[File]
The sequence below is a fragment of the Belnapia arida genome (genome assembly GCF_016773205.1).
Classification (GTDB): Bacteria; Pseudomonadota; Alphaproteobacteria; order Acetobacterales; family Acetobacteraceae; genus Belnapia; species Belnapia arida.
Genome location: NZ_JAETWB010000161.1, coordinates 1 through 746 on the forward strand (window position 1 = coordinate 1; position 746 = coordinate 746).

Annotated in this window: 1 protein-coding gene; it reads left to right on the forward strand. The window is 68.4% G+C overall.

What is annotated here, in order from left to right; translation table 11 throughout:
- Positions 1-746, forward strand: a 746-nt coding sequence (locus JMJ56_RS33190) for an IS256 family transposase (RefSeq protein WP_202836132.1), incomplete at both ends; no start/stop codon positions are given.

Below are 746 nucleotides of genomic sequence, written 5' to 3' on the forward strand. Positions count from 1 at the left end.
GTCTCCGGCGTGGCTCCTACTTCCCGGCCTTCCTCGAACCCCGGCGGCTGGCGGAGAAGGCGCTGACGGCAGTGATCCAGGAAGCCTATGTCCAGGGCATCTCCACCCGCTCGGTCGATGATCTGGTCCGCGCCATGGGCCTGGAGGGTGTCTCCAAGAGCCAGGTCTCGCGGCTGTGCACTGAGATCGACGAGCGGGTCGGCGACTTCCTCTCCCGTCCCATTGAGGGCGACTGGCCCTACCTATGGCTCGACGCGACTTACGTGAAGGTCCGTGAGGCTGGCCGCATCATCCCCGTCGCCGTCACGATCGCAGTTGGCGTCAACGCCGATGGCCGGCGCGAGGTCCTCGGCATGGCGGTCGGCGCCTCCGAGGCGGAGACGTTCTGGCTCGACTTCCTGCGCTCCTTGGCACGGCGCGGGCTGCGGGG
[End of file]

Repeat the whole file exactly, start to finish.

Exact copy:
The sequence below is a fragment of the Belnapia arida genome (genome assembly GCF_016773205.1).
Classification (GTDB): Bacteria; Pseudomonadota; Alphaproteobacteria; order Acetobacterales; family Acetobacteraceae; genus Belnapia; species Belnapia arida.
Genome location: NZ_JAETWB010000161.1, coordinates 1 through 746 on the forward strand (window position 1 = coordinate 1; position 746 = coordinate 746).

Annotated in this window: 1 protein-coding gene; it reads left to right on the forward strand. The window is 68.4% G+C overall.

What is annotated here, in order from left to right; translation table 11 throughout:
- Positions 1-746, forward strand: a 746-nt coding sequence (locus JMJ56_RS33190) for an IS256 family transposase (RefSeq protein WP_202836132.1), incomplete at both ends; no start/stop codon positions are given.

Below are 746 nucleotides of genomic sequence, written 5' to 3' on the forward strand. Positions count from 1 at the left end.
GTCTCCGGCGTGGCTCCTACTTCCCGGCCTTCCTCGAACCCCGGCGGCTGGCGGAGAAGGCGCTGACGGCAGTGATCCAGGAAGCCTATGTCCAGGGCATCTCCACCCGCTCGGTCGATGATCTGGTCCGCGCCATGGGCCTGGAGGGTGTCTCCAAGAGCCAGGTCTCGCGGCTGTGCACTGAGATCGACGAGCGGGTCGGCGACTTCCTCTCCCGTCCCATTGAGGGCGACTGGCCCTACCTATGGCTCGACGCGACTTACGTGAAGGTCCGTGAGGCTGGCCGCATCATCCCCGTCGCCGTCACGATCGCAGTTGGCGTCAACGCCGATGGCCGGCGCGAGGTCCTCGGCATGGCGGTCGGCGCCTCCGAGGCGGAGACGTTCTGGCTCGACTTCCTGCGCTCCTTGGCACGGCGCGGGCTGCGGGG